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As I was exploring Occoquan Regional Park last week with fellow dragonfly enthusiast Walter Sanford, he pointed out a foamy-looking mass attached to the branches of a bush and asked me if I knew what it was. My first thought was that it was some sort of cocoon, but I had never seen one that looked like this. Walter informed me that it was an ootheca and when I continued to look at him with a blank stare, he explained that an ootheca is an egg case for a praying mantis, in this case most likely a Chinese mantis (Tenodera sinensis sinensis).

I did a little research on-line and learned more about oothecae in an article on the Thoughtco.com website.

“Soon after mating, a female praying mantis deposits a mass of eggs on a twig or other suitable structure. She may lay just a few dozen eggs or as many as 400 at one time. Using special accessory glands on her abdomen, the mother mantis then covers her eggs with a frothy substance, which hardens quickly to a consistency similar to polystyrene. This egg case is called an ootheca.”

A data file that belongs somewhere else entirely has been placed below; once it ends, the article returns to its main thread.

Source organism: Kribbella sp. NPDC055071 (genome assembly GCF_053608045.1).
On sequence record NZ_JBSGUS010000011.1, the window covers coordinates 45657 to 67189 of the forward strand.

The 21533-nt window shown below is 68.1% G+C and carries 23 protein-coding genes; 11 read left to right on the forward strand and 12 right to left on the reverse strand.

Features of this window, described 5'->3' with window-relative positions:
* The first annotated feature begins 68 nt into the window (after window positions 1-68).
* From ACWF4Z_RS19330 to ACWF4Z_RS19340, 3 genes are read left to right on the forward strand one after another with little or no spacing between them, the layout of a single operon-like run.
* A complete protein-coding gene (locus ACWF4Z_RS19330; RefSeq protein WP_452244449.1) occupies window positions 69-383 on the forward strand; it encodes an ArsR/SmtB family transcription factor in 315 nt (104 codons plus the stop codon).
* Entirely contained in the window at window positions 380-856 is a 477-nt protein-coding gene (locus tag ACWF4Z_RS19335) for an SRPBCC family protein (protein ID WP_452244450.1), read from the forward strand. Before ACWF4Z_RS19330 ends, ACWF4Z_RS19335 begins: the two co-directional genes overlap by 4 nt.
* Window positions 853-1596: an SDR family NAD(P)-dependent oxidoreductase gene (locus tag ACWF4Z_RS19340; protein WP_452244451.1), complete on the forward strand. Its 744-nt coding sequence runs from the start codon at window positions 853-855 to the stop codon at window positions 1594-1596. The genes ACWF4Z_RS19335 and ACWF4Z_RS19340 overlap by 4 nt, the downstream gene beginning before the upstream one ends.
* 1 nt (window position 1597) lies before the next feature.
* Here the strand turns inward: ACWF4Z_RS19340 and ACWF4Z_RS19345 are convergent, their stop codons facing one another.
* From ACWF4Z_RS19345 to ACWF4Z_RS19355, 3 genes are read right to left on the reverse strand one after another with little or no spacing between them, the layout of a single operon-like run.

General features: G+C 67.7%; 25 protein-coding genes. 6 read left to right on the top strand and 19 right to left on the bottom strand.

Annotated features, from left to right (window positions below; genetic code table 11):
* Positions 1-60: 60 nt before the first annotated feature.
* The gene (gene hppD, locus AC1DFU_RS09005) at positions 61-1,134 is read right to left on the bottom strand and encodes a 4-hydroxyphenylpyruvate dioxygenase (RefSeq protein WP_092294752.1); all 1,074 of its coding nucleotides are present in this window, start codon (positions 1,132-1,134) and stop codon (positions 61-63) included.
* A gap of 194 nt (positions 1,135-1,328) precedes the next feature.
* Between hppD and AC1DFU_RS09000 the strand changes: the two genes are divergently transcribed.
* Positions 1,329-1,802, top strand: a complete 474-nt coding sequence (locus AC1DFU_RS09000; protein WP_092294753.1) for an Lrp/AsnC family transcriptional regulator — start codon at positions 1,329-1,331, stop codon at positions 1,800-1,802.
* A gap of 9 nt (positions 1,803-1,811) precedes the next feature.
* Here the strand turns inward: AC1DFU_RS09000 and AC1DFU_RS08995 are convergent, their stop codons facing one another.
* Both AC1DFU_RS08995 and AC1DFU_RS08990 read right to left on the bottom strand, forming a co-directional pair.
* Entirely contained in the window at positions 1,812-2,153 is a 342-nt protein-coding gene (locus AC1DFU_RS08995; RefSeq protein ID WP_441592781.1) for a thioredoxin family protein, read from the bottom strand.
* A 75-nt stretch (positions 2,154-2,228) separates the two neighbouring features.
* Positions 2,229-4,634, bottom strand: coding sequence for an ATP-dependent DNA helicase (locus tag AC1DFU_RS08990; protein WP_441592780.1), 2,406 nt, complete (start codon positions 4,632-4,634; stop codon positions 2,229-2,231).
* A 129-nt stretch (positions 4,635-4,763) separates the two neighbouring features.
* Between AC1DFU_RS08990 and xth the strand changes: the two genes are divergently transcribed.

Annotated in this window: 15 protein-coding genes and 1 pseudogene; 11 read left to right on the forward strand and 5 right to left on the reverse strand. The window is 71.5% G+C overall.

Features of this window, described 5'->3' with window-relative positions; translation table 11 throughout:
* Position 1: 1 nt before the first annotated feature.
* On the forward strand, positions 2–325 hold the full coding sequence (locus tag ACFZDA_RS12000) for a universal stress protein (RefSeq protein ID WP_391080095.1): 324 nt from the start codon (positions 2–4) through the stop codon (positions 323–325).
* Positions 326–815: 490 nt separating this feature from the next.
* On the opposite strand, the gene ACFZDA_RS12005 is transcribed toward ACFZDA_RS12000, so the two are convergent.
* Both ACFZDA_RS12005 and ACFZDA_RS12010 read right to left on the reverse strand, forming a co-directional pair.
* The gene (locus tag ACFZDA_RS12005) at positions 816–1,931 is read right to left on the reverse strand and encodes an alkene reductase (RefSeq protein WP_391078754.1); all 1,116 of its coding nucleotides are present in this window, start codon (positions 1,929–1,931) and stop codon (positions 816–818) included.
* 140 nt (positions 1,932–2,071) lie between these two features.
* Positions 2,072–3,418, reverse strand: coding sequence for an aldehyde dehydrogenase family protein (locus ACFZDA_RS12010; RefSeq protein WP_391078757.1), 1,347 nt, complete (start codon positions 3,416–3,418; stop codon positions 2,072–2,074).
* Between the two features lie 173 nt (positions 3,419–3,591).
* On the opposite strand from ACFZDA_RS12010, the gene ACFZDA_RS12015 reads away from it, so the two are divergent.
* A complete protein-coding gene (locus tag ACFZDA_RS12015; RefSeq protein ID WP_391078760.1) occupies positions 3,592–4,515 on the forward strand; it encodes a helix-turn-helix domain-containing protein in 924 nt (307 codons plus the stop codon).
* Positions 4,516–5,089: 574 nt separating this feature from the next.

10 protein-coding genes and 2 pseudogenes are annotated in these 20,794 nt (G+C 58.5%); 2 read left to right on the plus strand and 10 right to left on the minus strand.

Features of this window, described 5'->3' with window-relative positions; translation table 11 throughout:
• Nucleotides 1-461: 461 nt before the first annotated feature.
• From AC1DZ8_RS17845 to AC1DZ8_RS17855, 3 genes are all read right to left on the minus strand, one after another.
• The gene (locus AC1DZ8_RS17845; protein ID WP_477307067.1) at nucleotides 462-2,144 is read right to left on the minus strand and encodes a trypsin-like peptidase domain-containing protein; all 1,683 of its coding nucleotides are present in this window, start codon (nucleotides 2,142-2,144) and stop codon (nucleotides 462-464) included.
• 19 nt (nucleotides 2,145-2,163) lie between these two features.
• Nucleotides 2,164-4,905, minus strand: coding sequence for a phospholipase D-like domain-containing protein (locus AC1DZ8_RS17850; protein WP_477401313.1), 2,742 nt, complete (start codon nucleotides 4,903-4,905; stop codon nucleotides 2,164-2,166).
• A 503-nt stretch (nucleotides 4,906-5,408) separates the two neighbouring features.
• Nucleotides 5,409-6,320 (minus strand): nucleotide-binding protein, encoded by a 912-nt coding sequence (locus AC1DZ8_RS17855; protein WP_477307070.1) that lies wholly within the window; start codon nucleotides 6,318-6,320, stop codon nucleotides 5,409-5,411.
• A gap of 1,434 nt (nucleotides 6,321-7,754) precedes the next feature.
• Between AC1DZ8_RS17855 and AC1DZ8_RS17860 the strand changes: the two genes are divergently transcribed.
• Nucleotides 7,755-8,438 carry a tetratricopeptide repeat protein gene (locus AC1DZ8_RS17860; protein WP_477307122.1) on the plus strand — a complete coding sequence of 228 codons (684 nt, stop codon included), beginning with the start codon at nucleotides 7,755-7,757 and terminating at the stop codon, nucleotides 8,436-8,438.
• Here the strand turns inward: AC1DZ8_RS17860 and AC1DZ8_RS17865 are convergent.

Several articles warned readers against collecting one of these egg masses. Apparently indoor heat may cause the tiny mantises inside to think it is spring and you may suddenly find yourself with 400 new additions to your household.

ootheca

ootheca

© Michael Q. Powell. All rights reserved.

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It is not yet dragonfly season, so I have no new photos of these amazing aerial acrobats. However, when I was searching for some other photos yesterday, I came across these images that I had worked up last May and had never posted. I sometimes get so focused on getting new photos that I forget about the older ones, which is why I usually try to do postings as soon as I can after a sighting.